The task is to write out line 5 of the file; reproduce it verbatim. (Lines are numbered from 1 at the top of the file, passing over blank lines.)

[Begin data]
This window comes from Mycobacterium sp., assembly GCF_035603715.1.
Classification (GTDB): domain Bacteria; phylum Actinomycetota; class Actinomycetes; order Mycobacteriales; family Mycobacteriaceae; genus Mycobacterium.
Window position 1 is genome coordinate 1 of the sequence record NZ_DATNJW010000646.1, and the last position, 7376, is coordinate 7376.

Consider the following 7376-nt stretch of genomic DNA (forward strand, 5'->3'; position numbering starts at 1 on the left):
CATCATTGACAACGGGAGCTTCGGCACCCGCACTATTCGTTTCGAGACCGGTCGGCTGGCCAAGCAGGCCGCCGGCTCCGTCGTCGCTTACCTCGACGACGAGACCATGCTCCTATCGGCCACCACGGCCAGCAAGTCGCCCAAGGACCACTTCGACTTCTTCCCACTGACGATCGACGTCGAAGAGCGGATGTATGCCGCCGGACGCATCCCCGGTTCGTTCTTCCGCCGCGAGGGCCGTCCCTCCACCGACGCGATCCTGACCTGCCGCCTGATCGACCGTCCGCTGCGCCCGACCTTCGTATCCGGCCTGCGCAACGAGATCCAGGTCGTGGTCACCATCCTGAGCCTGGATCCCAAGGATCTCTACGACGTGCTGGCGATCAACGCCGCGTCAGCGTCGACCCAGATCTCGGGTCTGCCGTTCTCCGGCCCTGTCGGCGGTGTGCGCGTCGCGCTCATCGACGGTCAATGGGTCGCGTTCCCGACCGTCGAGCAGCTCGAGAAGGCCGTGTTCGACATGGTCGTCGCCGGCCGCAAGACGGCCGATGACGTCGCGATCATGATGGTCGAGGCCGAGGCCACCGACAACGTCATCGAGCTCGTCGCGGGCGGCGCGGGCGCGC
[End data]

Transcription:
CATCATTGACAACGGGAGCTTCGGCACCCGCACTATTCGTTTCGAGACCGGTCGGCTGGCCAAGCAGGCCGCCGGCTCCGTCGTCGCTTACCTCGACGACGAGACCATGCTCCTATCGGCCACCACGGCCAGCAAGTCGCCCAAGGACCACTTCGACTTCTTCCCACTGACGATCGACGTCGAAGAGCGGATGTATGCCGCCGGACGCATCCCCGGTTCGTTCTTCCGCCGCGAGGGCCGTCCCTCCACCGACGCGATCCTGACCTGCCGCCTGATCGACCGTCCGCTGCGCCCGACCTTCGTATCCGGCCTGCGCAACGAGATCCAGGTCGTGGTCACCATCCTGAGCCTGGATCCCAAGGATCTCTACGACGTGCTGGCGATCAACGCCGCGTCAGCGTCGACCCAGATCTCGGGTCTGCCGTTCTCCGGCCCTGTCGGCGGTGTGCGCGTCGCGCTCATCGACGGTCAATGGGTCGCGTTCCCGACCGTCGAGCAGCTCGAGAAGGCCGTGTTCGACATGGTCGTCGCCGGCCGCAAGACGGCCGATGACGTCGCGATCATGATGGTCGAGGCCGAGGCCACCGACAACGTCATCGAGCTCGTCGCGGGCGGCGCGGGCGCGC